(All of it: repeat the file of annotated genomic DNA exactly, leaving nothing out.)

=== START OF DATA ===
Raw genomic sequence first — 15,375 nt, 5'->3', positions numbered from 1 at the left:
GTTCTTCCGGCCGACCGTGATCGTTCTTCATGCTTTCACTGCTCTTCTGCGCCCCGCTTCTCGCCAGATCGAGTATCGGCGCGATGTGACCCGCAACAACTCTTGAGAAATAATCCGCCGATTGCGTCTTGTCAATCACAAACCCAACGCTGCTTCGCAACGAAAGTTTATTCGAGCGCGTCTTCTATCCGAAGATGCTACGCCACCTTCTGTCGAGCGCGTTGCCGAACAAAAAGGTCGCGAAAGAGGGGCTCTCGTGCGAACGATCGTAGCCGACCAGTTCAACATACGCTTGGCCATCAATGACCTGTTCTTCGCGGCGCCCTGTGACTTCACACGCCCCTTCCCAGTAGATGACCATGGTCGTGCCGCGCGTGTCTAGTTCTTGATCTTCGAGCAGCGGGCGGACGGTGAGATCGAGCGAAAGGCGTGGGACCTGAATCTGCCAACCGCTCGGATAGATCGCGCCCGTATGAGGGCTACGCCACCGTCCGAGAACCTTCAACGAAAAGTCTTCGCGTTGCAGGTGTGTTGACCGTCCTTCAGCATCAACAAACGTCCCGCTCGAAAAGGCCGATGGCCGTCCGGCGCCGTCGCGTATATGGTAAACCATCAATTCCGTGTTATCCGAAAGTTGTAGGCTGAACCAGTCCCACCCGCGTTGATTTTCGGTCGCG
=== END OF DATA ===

Raw genomic sequence first — 15,375 nt, 5'->3', positions numbered from 1 at the left:
GTTCTTCCGGCCGACCGTGATCGTTCTTCATGCTTTCACTGCTCTTCTGCGCCCCGCTTCTCGCCAGATCGAGTATCGGCGCGATGTGACCCGCAACAACTCTTGAGAAATAATCCGCCGATTGCGTCTTGTCAATCACAAACCCAACGCTGCTTCGCAACGAAAGTTTATTCGAGCGCGTCTTCTATCCGAAGATGCTACGCCACCTTCTGTCGAGCGCGTTGCCGAACAAAAAGGTCGCGAAAGAGGGGCTCTCGTGCGAACGATCGTAGCCGACCAGTTCAACATACGCTTGGCCATCAATGACCTGTTCTTCGCGGCGCCCTGTGACTTCACACGCCCCTTCCCAGTAGATGACCATGGTCGTGCCGCGCGTGTCTAGTTCTTGATCTTCGAGCAGCGGGCGGACGGTGAGATCGAGCGAAAGGCGTGGGACCTGAATCTGCCAACCGCTCGGATAGATCGCGCCCGTATGAGGGCTACGCCACCGTCCGAGAACCTTCAACGAAAAGTCTTCGCGTTGCAGGTGTGTTGACCGTCCTTCAGCATCAACAAACGTCCCGCTCGAAAAGGCCGATGGCCGTCCGGCGCCGTCGCGTATATGGTAAACCATCAATTCCGTGTTATCCGAAAGTTGTAGGCTGAACCAGTCCCACCCGCGTTGATTTTCGGTCGCG